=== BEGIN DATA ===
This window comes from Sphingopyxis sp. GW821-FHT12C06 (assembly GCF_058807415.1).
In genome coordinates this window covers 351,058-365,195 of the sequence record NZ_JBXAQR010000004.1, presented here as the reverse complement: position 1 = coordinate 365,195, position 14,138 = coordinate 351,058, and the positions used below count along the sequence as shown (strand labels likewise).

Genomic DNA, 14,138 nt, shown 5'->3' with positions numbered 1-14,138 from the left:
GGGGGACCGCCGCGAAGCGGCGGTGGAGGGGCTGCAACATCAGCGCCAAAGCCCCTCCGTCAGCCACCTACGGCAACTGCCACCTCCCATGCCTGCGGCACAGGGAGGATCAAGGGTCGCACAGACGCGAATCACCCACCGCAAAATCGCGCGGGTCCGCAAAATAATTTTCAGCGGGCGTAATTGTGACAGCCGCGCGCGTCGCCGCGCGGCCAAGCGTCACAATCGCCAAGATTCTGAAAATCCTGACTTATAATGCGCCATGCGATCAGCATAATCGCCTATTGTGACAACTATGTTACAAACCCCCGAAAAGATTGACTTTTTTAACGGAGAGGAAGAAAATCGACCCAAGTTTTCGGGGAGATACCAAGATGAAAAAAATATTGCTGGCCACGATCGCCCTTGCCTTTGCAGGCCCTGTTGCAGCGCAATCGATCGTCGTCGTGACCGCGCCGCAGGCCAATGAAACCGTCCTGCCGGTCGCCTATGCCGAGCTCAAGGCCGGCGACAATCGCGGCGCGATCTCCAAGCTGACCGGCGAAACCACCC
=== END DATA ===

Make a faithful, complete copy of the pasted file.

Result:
This window comes from Sphingopyxis sp. GW821-FHT12C06 (assembly GCF_058807415.1).
In genome coordinates this window covers 351,058-365,195 of the sequence record NZ_JBXAQR010000004.1, presented here as the reverse complement: position 1 = coordinate 365,195, position 14,138 = coordinate 351,058, and the positions used below count along the sequence as shown (strand labels likewise).

Genomic DNA, 14,138 nt, shown 5'->3' with positions numbered 1-14,138 from the left:
GGGGGACCGCCGCGAAGCGGCGGTGGAGGGGCTGCAACATCAGCGCCAAAGCCCCTCCGTCAGCCACCTACGGCAACTGCCACCTCCCATGCCTGCGGCACAGGGAGGATCAAGGGTCGCACAGACGCGAATCACCCACCGCAAAATCGCGCGGGTCCGCAAAATAATTTTCAGCGGGCGTAATTGTGACAGCCGCGCGCGTCGCCGCGCGGCCAAGCGTCACAATCGCCAAGATTCTGAAAATCCTGACTTATAATGCGCCATGCGATCAGCATAATCGCCTATTGTGACAACTATGTTACAAACCCCCGAAAAGATTGACTTTTTTAACGGAGAGGAAGAAAATCGACCCAAGTTTTCGGGGAGATACCAAGATGAAAAAAATATTGCTGGCCACGATCGCCCTTGCCTTTGCAGGCCCTGTTGCAGCGCAATCGATCGTCGTCGTGACCGCGCCGCAGGCCAATGAAACCGTCCTGCCGGTCGCCTATGCCGAGCTCAAGGCCGGCGACAATCGCGGCGCGATCTCCAAGCTGACCGGCGAAACCACCC